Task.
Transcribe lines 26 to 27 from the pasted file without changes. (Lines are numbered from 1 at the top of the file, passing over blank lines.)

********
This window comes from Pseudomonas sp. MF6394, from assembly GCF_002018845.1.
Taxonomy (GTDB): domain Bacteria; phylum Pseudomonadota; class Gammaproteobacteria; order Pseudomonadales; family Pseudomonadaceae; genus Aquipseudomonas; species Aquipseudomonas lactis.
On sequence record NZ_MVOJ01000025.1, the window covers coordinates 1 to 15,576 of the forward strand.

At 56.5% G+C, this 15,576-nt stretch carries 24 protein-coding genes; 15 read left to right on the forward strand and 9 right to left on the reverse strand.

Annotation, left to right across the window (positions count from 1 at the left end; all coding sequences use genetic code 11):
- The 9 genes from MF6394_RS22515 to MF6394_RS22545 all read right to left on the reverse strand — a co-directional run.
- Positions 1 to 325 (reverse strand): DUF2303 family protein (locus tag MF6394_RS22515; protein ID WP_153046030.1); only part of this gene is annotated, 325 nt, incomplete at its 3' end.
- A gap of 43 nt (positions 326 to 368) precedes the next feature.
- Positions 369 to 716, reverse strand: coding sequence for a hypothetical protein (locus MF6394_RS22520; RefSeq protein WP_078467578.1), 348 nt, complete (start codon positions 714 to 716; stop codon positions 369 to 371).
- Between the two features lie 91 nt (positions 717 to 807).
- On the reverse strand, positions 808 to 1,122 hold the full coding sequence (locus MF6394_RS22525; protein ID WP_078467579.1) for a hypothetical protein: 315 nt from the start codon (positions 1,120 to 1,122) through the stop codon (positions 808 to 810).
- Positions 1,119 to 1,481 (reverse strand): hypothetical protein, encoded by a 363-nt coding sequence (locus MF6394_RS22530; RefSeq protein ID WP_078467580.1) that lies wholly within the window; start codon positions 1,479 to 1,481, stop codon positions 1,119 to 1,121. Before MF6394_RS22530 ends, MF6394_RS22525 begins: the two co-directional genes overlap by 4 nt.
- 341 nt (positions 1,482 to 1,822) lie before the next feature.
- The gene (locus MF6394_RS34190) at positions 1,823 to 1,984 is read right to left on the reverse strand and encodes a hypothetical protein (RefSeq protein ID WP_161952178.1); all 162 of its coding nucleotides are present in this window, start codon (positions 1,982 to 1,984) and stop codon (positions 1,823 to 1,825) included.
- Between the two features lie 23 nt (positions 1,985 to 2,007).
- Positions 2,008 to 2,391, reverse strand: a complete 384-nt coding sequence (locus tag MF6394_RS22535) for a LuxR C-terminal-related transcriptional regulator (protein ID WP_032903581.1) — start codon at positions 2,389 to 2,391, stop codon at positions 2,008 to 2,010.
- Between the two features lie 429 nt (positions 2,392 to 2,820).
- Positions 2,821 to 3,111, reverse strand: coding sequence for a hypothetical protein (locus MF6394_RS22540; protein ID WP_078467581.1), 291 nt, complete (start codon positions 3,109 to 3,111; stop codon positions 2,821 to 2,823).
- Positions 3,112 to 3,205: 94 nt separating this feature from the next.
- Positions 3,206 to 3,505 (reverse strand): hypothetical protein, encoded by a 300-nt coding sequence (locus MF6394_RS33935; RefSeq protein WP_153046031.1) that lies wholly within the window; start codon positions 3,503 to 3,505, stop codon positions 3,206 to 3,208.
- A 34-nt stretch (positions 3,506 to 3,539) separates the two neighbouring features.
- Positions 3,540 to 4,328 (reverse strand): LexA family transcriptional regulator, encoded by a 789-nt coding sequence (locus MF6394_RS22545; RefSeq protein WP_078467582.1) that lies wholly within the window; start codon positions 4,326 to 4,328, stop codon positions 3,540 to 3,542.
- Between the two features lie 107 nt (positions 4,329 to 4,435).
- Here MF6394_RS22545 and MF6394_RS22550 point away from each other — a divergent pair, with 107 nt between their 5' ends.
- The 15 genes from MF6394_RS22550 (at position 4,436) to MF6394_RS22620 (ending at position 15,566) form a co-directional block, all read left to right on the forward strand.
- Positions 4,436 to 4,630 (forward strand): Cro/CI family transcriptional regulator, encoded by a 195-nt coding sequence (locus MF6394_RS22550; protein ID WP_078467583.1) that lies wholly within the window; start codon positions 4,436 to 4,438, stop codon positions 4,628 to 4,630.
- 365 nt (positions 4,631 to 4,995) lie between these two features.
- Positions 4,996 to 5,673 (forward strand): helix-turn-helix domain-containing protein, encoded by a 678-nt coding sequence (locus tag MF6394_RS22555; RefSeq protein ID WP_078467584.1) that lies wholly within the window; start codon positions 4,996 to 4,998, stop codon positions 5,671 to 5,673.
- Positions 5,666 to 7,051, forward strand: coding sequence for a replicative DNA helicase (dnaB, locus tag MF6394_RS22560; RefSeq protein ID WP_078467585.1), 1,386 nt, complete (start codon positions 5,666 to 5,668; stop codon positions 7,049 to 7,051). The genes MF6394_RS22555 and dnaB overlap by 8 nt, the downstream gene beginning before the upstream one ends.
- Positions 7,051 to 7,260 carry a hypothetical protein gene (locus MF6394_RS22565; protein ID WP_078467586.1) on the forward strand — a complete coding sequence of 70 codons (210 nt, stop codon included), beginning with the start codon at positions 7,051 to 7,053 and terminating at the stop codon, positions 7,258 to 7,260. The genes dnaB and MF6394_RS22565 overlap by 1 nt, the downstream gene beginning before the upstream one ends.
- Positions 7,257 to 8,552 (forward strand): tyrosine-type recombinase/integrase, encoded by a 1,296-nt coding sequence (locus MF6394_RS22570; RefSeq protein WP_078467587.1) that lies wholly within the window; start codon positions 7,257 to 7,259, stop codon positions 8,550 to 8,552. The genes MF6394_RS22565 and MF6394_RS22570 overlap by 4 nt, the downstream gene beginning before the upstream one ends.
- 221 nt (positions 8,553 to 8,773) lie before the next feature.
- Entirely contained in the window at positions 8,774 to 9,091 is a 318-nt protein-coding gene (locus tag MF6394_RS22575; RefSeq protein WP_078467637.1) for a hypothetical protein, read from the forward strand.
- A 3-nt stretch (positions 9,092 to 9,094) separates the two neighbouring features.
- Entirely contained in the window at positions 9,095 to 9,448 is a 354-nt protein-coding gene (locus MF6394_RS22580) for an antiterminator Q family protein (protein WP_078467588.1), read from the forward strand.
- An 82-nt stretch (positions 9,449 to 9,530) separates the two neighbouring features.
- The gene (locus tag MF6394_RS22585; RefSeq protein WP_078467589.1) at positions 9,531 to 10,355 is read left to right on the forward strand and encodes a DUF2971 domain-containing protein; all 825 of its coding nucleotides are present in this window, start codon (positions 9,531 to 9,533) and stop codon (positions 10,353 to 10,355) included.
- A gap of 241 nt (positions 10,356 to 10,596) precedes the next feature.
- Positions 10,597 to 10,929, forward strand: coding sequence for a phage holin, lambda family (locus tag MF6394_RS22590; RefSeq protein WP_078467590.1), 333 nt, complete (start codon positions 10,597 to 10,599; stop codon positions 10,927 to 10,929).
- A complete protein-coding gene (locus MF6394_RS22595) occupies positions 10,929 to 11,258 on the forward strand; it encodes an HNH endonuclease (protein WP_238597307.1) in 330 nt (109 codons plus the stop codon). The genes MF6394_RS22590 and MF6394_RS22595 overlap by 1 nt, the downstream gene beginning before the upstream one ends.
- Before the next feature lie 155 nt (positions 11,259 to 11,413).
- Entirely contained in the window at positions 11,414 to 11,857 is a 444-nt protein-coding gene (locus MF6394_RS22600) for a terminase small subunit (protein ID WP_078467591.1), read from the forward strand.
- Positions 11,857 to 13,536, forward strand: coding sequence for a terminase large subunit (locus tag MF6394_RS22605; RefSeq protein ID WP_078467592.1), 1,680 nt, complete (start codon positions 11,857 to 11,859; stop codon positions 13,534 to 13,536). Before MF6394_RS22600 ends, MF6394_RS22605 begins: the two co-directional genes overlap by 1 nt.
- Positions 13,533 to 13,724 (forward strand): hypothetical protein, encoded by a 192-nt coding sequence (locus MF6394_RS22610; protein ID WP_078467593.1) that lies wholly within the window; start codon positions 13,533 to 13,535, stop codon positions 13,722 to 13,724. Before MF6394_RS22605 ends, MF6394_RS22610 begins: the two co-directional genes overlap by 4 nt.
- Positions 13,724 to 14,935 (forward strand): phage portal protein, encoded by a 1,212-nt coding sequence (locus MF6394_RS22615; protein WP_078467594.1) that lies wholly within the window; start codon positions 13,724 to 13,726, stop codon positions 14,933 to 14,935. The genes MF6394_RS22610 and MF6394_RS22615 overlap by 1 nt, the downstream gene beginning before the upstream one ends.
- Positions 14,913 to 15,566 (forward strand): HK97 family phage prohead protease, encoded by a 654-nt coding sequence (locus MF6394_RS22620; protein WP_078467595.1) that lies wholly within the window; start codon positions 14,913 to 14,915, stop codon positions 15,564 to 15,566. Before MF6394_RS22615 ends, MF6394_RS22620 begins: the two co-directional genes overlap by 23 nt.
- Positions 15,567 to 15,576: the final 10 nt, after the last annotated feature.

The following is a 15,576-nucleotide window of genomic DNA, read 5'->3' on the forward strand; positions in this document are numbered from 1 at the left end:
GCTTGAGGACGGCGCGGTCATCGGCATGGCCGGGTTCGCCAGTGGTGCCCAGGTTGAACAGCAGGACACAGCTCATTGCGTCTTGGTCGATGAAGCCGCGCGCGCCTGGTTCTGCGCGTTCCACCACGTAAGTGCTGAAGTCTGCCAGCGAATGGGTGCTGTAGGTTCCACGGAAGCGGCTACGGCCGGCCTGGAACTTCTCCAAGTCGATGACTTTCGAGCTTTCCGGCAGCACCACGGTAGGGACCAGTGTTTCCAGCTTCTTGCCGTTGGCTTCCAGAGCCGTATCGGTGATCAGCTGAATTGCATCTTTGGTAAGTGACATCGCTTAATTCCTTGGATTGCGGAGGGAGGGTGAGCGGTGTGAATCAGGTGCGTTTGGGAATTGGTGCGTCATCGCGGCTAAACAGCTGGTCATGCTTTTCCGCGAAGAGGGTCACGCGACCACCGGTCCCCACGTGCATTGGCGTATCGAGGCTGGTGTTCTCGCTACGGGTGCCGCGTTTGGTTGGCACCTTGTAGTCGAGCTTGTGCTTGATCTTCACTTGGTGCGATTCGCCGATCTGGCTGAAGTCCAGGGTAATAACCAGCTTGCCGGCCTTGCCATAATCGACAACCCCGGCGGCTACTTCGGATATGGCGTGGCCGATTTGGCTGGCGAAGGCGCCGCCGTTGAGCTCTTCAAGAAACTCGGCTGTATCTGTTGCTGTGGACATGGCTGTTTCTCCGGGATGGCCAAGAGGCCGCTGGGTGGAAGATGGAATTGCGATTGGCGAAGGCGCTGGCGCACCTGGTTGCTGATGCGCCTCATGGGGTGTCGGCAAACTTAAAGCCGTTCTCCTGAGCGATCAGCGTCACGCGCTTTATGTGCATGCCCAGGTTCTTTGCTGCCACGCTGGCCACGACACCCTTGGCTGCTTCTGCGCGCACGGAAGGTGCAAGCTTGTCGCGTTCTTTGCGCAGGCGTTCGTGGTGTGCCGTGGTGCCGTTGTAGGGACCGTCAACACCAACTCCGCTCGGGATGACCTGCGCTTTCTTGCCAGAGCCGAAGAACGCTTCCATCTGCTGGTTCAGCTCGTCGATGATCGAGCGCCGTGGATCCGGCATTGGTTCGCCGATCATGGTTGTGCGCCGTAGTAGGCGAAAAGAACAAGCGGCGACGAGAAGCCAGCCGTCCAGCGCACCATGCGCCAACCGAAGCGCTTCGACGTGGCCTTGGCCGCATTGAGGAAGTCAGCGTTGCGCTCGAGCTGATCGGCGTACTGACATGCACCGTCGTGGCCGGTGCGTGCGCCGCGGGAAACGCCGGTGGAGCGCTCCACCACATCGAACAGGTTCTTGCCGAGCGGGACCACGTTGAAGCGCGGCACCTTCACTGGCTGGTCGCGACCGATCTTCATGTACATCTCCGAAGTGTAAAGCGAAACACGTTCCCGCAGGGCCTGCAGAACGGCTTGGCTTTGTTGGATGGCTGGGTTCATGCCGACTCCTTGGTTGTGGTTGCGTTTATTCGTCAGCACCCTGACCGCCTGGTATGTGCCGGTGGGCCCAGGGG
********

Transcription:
- Positions 4,436 to 4,630 (forward strand): Cro/CI family transcriptional regulator, encoded by a 195-nt coding sequence (locus MF6394_RS22550; protein ID WP_078467583.1) that lies wholly within the window; start codon positions 4,436 to 4,438, stop codon positions 4,628 to 4,630.
- 365 nt (positions 4,631 to 4,995) lie between these two features.